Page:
The only difference might be that Howard Biggs and Joe Thomas, while having a good track record in rock, also showed far more inclination over time to lighten things up, seeking pop acceptance far more than we’d like to see, whereas Henry Glover at King largely did away with those touches from the start and consistently focused on ramping up the rock attributes.

But not here. Here the trumpets – 147 of them to be exact – are blasting away throughout the record, sending Wynonie Harris, co-writer Fred Weismantel and Adam himself scurrying for cover in the process.

Weismantel is an interesting figure, someone whose name alone suggests he was out of place writing rock tunes, especially when you learn he got his start with Count Basie, but he’s shown a sly wit and hasn’t exactly shied away from expressing ribald sexuality in his cuts, such as Bull Moose Jackson’s famed Big Ten Inch Record of recent vintage.

He doesn’t quite match that reputation on Adam Come Get Your Rib but the lyrics are definitely not the problem here, as he gives Harris a good story to work with, railing about a deceitful woman and essentially saying the entire gender was a mistake, thus tying it back to the idea that woman came from Adam’s rib which is one of those fairy tales that for years was found in the bedside nightstand of every cheap flea-ridden motel on the side of the highway in order to cure insomnia or distract you from the beg-bugs snacking on your flesh.

It’s a good concept though and while the song IS a little wordy for someone who usually has trouble wrapping his tongue around lyrics of more involved storylines, Harris doesn’t trip up here even if he doesn’t quite take as much delight as we’d like to see with the line about how Adam “shouldn’t have gave ‘em your bone”, which can be taken two ways. (At LEAST two ways, if you catch my drift… wink-wink!)

So while it’s not the best performance of Wynonie Harris’s career by any stretch of the imagination, he’s not the problem.

For that we turn to the usually infallible Henry Glover.


Leave Your Spare Rib Where You Found It
I don’t know WHAT this fascination with those annoying high-pitched horns… and not just one, but entire banks of them lining the stage. Maybe that was seen as the epitome of class back in Glover’s day, a sign that you had made it really big when you could afford to have that many musicians in your ensemble (and let’s not forget Glover himself was a trumpet player for Lucky Millinder years ago) but in rock ‘n’ roll they were an anathema.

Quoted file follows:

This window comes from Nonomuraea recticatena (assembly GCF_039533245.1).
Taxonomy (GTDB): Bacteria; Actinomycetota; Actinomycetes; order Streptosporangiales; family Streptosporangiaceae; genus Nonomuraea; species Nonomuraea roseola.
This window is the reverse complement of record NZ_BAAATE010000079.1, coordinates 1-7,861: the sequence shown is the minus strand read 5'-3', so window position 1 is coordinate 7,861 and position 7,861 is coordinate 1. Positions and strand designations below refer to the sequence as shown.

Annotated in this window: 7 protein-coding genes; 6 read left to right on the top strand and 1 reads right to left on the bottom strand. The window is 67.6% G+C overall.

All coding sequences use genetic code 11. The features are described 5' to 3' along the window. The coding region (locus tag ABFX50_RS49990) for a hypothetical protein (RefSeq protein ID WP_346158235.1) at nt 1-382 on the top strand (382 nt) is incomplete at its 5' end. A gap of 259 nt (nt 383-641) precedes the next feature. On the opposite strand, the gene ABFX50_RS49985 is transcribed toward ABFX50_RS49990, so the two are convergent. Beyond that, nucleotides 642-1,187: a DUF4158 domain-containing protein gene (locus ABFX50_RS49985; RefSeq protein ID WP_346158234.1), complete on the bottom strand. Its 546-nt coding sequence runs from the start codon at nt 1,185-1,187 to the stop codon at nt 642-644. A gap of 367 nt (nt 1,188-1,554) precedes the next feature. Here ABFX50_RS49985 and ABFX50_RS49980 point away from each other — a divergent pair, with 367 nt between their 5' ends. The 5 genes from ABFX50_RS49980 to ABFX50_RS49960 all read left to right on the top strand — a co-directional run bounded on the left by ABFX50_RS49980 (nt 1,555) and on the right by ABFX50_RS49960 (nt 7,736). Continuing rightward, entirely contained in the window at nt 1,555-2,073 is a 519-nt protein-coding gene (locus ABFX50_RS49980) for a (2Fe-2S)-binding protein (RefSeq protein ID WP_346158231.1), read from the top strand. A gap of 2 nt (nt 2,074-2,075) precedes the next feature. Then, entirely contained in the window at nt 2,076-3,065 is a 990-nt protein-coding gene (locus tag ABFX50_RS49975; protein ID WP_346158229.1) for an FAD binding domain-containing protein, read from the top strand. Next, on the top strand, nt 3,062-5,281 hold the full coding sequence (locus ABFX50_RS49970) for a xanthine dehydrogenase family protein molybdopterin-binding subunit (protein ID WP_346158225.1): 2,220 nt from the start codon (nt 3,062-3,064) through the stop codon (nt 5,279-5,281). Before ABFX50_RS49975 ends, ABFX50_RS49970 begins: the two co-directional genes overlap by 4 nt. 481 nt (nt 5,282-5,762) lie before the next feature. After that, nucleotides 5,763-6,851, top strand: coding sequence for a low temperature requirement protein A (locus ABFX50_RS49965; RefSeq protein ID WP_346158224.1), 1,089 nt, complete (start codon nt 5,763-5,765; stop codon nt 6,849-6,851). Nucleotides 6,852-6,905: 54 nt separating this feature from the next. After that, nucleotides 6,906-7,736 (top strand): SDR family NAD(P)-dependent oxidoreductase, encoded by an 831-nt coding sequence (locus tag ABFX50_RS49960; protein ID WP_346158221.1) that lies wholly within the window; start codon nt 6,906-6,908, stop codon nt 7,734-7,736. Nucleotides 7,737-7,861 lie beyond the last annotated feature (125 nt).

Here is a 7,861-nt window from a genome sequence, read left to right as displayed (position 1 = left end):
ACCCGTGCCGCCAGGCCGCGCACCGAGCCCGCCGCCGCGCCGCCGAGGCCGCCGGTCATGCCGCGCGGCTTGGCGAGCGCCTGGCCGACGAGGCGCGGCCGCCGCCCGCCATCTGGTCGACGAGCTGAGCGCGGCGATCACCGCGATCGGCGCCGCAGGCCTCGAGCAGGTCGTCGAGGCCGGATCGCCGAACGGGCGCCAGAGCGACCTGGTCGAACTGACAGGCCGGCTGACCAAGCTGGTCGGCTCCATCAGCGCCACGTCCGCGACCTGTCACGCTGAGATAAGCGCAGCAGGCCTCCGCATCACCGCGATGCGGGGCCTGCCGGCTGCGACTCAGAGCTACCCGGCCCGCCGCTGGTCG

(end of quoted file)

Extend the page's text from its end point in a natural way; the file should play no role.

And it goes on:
We thought by now everybody knew that!

Unfortunately of late, maybe because rock’s commercial success gave some stubborn producers still dreaming about bringing back the sounds of their own youth the freedom to indulge their fantasies, this gawdawful sound has been making a comeback of sorts.

It won’t last thankfully because rock fans were having none of it, but that’s no consolation to Wynonie Harris who has to suffer through it for almost two and a half minutes which practically reduces Adam Come And Get Your Rib to a pile of worthless bones laying on the studio floor.

The sax that gets a bit of a showcase works fine, but then the brass butts in and their screeching drowns it out, subverting not just the musical track, but also the attitude the record desperately needs to work.

Without that attitude to fall back on, Harris’s enthusiasm wanes and instead of turning a good song into a solid record, maybe even a minor hit which might have reversed his fortune and given him – and King Records for that matter – some renewed enthusiasm about his career direction, the record begins to unravel.

It’s not awful, mostly thanks to Fred Weismantel who gets the bulk of the credit, while Harris gets a pass but is spared most of the criticism because Henry Glover selflessly demanded taking it all himself for thinking that the one thing a suggestive rock record was missing in 1952 was horn charts from 1942!

If that proves one thing it’s that it wasn’t women who were nature’s mistake, it was the men.


(Visit the Artist page of Wynonie Harris for the complete archive of his records reviewed to date)